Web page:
So, STG is taking over the Neptune Theater. But what exactly will they be doing to it?
Well, basically, they're going to do a little remodeling/restoration, they're going to start hosting live performances, and they're going to continue to do some film programming.
Let's cut to the press release!
STG To Operate Historic Neptune Theatre In Seattle University District
FOR IMMEDIATE RELEASE TBD, 2010 - Seattle Theatre Group (STG), the non-profit operators of the historic Paramount and Moore Theatres, announced today the signing of a long-term year lease to operate the historic Neptune Theatre, located in Seattle’s University District.
STG will operate The Neptune Theatre utilizing the stage and programming live performance with the goal to help fortify the University Business District and provide diverse performing arts to a community outside the downtown core. The venue will close for maintenance and is expected to re-open Spring 2011.
“The core of STG’s mission is to make diverse dance, music, film, theatre, and arts education an integral part of our rich cultural identity; by expanding The Neptune’s capacity for increased artistic diversity, STG will not only preserve the historic theatre but also increase options for the community to engage with the arts,” said Josh LaBelle, STG’s Executive Director.
Maintenance projects include:
• Restroom remodel
• Building sprinkler system
• Remove 50% of main floor seating
• Restore historical cosmetic detail
“Obtaining the historic Neptune Theatre provides an opportunity for STG’s unique programming vision of combining high quality diverse performing arts with community arts,” says Adam Zacks, Senior Programming Director.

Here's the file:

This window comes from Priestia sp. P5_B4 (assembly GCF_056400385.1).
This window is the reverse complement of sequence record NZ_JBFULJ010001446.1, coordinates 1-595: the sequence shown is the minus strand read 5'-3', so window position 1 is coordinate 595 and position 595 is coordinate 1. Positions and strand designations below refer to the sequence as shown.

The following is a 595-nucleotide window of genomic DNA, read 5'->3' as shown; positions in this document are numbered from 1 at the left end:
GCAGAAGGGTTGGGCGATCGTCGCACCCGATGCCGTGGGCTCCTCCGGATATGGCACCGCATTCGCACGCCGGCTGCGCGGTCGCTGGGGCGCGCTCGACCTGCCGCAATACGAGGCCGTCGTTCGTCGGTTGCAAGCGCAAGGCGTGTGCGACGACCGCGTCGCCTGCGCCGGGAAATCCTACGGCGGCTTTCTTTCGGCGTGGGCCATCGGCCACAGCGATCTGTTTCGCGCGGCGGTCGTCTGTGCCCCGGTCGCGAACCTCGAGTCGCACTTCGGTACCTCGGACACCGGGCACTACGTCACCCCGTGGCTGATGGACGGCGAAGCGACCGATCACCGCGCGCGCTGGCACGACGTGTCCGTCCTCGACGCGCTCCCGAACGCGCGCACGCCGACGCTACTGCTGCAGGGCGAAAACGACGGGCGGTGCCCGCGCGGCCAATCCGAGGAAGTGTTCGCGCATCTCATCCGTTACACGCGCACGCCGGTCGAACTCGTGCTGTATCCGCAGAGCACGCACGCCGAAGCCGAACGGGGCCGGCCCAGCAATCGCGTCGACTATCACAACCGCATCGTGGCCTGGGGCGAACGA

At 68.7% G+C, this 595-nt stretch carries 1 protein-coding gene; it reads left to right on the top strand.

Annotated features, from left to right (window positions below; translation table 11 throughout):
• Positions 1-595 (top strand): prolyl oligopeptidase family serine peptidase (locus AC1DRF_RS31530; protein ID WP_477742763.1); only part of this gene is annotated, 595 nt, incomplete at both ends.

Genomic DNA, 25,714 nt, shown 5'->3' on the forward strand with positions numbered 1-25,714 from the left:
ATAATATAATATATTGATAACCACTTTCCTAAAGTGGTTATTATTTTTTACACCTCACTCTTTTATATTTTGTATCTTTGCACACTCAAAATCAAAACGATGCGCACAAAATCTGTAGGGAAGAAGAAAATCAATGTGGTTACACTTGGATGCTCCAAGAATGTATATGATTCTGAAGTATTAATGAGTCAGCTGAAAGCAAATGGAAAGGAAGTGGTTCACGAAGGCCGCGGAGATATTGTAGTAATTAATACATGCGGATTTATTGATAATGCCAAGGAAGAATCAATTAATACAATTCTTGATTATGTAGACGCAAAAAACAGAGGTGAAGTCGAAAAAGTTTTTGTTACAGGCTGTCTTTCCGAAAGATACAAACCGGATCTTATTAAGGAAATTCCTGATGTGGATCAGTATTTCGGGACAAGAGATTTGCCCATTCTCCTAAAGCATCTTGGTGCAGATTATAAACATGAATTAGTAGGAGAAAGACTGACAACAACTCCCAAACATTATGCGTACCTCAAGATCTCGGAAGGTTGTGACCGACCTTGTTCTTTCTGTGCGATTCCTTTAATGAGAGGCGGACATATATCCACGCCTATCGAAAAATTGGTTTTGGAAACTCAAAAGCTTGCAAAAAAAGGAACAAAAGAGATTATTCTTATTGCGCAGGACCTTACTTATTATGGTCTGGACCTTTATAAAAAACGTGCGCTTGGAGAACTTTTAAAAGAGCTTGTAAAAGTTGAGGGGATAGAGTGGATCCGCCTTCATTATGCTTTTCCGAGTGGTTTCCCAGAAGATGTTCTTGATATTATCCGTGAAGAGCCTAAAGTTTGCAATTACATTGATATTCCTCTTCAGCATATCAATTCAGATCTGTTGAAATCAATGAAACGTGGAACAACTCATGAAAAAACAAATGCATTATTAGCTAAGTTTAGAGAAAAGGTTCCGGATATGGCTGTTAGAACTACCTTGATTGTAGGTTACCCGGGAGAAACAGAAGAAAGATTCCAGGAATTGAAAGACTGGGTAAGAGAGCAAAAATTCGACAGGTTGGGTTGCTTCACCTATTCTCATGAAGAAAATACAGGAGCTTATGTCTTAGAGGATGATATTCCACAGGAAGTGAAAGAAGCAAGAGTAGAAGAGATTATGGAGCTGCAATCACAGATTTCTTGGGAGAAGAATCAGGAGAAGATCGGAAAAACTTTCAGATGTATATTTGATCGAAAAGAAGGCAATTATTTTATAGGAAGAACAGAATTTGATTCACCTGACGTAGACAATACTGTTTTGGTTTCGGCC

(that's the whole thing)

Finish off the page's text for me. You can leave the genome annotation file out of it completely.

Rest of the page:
Programming at The Neptune Theatre will include:
• Concerts representing a broad spectrum of musical genres
• Comedy and Speakers
• Fine arts performance
• Community performances and events
• Educational events and workshops
• Free public events
Staying true to the Neptune’s tradition of screening cutting-edge and avant-garde film, STG will continue screening film, and will do so by expanding its existing community partnerships with organizations such as Seattle International Film Festival (SIFF).
“Teri White and all the folks at Landmark Theatres have been great tenants for many years, but The Neptune could have been another casualty in the declining single-screen theater industry if it weren’t for our partnership with Seattle Theatre Group,” says Craig Thompson. “My family’s theater has been a fixture in the University District since 1921 and expanding the artistic programming beyond film will help keep it a vital part of this community.” The corner of 45th and Brooklyn has been family owned since 1919, with The Neptune building built in 1921. “If not for this partnership, we’d be considering numerous non-arts related property uses, such as retail.”
The historic Neptune Theatre opened in 1921 and became the first movie house in the University District. The building survives as one of Seattle’s oldest theatres and is currently configured exclusively for the presentation of cinema.